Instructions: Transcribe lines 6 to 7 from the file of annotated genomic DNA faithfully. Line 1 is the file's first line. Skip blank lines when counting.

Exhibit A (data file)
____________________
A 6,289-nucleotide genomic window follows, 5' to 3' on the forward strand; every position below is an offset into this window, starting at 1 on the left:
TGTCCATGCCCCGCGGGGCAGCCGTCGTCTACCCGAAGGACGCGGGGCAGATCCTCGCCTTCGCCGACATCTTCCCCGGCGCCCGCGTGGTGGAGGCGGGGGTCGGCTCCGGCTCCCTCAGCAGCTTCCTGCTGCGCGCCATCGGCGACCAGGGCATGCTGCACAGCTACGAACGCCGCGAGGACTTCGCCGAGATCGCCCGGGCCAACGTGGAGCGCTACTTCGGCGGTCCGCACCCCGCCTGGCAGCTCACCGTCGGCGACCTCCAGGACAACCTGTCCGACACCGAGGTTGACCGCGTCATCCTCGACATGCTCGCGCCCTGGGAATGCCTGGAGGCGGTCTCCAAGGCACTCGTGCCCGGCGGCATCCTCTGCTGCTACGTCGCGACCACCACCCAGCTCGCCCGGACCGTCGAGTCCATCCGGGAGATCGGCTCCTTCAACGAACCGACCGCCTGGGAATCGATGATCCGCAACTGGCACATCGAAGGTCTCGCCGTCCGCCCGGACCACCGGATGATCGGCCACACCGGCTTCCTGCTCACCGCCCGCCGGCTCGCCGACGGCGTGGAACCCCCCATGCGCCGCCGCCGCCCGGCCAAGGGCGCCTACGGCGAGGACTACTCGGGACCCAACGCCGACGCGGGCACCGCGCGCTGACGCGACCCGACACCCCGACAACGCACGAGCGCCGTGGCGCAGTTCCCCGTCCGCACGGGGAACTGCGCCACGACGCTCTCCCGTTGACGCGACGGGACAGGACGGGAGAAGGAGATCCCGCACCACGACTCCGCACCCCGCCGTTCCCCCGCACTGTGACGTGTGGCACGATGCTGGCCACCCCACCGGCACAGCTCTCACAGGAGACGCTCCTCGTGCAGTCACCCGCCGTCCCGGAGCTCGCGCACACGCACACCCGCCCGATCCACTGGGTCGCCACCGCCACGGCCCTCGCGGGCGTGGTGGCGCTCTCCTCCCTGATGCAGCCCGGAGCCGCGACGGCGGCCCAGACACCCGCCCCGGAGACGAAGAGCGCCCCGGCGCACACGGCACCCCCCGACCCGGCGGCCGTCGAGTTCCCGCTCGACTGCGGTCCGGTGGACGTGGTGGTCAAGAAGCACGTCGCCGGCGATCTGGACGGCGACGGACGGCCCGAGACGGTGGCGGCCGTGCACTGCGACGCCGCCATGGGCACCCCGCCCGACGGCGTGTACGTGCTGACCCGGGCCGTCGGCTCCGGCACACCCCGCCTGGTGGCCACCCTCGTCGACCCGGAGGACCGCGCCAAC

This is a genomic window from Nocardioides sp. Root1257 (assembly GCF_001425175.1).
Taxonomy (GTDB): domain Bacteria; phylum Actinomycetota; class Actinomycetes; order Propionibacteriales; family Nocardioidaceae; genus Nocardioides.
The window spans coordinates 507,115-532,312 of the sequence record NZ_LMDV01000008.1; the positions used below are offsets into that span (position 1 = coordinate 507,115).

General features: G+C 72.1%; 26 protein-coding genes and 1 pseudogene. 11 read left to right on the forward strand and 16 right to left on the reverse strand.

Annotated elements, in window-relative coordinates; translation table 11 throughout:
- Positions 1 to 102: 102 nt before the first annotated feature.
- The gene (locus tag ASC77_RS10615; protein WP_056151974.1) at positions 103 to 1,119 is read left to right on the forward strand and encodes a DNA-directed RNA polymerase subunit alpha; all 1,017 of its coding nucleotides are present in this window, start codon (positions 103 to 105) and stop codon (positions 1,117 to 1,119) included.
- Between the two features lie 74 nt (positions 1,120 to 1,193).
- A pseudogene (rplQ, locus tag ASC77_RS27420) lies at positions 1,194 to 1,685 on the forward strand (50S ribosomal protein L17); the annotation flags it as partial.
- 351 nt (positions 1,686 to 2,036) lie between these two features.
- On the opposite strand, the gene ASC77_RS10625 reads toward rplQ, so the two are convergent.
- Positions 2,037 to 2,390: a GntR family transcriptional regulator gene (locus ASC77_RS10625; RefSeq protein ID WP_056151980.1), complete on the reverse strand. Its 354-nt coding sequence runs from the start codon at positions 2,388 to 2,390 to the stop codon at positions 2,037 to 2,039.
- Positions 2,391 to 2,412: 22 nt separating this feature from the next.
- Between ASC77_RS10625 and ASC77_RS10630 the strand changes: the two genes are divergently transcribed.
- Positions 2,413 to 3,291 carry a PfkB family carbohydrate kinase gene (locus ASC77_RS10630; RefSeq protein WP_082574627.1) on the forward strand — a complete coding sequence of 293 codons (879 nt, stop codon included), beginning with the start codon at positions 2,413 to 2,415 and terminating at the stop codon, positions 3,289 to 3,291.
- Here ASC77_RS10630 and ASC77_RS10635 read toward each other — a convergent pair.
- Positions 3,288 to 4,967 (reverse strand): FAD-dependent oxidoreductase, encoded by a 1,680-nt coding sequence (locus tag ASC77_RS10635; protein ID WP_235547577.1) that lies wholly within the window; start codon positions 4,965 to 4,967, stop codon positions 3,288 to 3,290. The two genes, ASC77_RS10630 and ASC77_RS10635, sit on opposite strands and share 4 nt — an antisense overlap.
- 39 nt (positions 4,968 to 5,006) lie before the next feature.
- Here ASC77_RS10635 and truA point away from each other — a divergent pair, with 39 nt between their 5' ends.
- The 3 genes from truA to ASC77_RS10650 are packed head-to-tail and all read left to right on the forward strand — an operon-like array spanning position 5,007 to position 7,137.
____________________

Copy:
General features: G+C 72.1%; 26 protein-coding genes and 1 pseudogene. 11 read left to right on the forward strand and 16 right to left on the reverse strand.

Annotated elements, in window-relative coordinates; translation table 11 throughout: